Step 1: Find a CAD Model of the Samsung Galaxy S3
Step 2: Start Designing
I'll apologize right now for the vagueness of this step. It is time to let your creativity flow!
The goal of my design was to hold the phone in a stable position while allowing it to rotate around a vertical axis that goes through the camera. I also wanted to be able to mount it on a tri-pod in addition to being using it on a tabletop.
Since this was my first 3D printing project I wanted to have a little fun and incorporate some of the freedom of design that you are given with 3D printing. I typically design machine parts that are milled on a CNC and have to obey the design laws that go along with that method of manufacturing.
Step 3: Iterate.....many Times
Step 4: Make It!
I chose to make my model out of the white strong and flexible nylon, which is laser sintered. I was impressed with the surface finish of the parts. They are slightly textured, but I was expecting the layers to be more noticeable.
I immediately noticed that I made the walls of the phone holder portion too thin. I guess I'll need to add some more support structure for the next revision.
Step 5: Some Assembly Required
I bought (3) 1/4" diameter ball bearings from the hardware store. There is 1 ball bearing at the tip of each arm of the phone holder to give it a smooth rotation (like a lazy susan). I also bought a 1/4-20 threaded insert from the hardware store for the center of the base. I cut down the length of the threaded insert using a dremel and a cut-off wheel. The theaded insert will do double duty. A bolt will thread into it from the top to hold down the phone holder. You can also thread into it from the bottom to mount it on a tripod.
On the bottom of each arm tip there is a hemisphere cutout for the ball bearings. The center has a thru hole for a bolt to pass through and hold the holder to the base. I had to very carefully drill out the center hole so that the bolt fits freely though the hole. The bolt is only meant to hold the two pieces together, but still allow the top portion to rotate freely, so don't tighten it down too much.
The mount for the phone doesn't hold on to the phone as planned. In revision 2 I'll have to wrap the corners around further to the front of the phone and stiffen up the cradle and the supports. For now a little double sided tape will work to try it out.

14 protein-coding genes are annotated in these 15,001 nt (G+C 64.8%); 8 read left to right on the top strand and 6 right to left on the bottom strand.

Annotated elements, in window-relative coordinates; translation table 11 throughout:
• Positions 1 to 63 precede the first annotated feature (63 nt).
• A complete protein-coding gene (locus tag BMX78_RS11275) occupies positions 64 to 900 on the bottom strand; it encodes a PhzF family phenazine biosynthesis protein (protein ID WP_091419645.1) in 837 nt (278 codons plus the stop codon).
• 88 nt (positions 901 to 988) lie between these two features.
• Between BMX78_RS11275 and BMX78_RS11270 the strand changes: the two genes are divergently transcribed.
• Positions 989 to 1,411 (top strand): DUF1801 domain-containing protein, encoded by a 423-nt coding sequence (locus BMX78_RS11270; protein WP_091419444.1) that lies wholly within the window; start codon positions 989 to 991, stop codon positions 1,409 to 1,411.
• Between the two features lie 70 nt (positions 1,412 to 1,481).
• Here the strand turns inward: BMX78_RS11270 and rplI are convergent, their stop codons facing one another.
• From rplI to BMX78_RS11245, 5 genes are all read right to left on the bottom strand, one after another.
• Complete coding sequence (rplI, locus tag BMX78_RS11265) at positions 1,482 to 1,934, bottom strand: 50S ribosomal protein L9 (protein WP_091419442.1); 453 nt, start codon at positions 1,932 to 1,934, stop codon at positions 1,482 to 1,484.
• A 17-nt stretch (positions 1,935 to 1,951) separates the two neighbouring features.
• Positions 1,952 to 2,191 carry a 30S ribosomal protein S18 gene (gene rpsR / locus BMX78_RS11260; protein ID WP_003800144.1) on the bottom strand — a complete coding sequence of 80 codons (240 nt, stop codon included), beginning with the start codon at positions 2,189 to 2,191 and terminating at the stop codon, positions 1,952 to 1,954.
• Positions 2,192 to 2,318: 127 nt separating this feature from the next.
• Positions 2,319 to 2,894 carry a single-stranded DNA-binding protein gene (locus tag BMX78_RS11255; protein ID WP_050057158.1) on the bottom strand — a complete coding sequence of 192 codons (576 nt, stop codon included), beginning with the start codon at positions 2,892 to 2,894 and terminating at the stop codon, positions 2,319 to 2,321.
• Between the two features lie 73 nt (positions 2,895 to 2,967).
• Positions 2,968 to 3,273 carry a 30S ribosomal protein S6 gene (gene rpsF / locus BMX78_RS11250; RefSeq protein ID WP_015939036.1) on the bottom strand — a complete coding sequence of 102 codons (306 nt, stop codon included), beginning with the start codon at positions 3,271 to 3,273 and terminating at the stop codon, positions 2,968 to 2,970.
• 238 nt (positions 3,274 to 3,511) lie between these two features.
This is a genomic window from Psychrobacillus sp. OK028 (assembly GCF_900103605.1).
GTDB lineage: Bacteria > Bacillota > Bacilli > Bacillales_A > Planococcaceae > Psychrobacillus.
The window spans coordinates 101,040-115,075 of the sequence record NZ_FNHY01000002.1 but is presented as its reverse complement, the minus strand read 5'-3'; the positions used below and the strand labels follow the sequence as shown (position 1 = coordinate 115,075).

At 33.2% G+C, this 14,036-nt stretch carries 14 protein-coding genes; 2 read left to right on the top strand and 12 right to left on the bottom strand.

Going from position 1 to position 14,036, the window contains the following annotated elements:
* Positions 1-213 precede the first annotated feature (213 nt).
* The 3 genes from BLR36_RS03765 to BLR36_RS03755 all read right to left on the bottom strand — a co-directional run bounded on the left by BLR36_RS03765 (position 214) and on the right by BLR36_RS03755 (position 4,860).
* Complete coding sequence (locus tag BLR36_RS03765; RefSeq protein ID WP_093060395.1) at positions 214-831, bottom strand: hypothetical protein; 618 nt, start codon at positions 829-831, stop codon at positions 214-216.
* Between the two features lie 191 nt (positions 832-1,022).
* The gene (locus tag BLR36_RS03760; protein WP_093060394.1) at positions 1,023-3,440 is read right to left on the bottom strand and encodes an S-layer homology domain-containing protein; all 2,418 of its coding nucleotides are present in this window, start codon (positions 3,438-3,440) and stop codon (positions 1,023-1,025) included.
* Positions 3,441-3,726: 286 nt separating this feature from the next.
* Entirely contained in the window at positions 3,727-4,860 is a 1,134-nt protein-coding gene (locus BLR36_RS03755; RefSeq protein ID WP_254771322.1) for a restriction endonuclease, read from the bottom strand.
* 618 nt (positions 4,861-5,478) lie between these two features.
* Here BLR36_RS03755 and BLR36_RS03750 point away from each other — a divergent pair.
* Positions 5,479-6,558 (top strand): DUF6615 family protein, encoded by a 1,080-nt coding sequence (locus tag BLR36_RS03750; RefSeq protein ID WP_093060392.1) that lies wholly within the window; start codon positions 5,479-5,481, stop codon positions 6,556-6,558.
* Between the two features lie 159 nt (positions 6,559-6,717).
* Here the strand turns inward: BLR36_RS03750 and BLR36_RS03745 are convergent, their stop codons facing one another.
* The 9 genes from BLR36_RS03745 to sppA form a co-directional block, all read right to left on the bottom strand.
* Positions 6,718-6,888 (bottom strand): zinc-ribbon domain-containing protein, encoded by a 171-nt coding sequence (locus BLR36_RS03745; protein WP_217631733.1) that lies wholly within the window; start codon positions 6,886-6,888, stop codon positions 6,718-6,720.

Step 6: Summary and the Next Revision
I've tested my finished product out and compared panoramic pictures taken with and without the fixture of the same scenes. Does the fixture help? A little. Was it fun to make? Absolutely! The pictures that I have taken are connected together more seamlessly. However, they are less focused. When I rotate the phone I can see it shaking. I'll post some pictures soon. I'm trying to get some good horizon pictures, but haven't had much luck yet (I accidentally deleted some and other nights it's been too cloudy and there wasn't a good sunset). So my final conclusion is that this could be a very handy tool to have with some more refinement on the design.
Upgrades for Revision 2
- Add ribs to stiffen up the supporting arms that connect the phone holder to the base. This will keep the phone from bouncing around while the picture is being taken.
- Add ribs to strengthen the phone holder.
- Lengthen the 'Fingers' on the phone holder corners so that they wrap around to the front of the phone. The material is flexible enough that you should be able to snap the phone into the holder.
- Make the design into one printed part rather than two parts that need assembly. From what I've read 3D printing is completely capable of printing moving parts. Printing the bearings, center connector and tri-pod thread could result in an instantly ready to use fixture rather than requiring extra time to assemble and running the risk of breaking something in the process.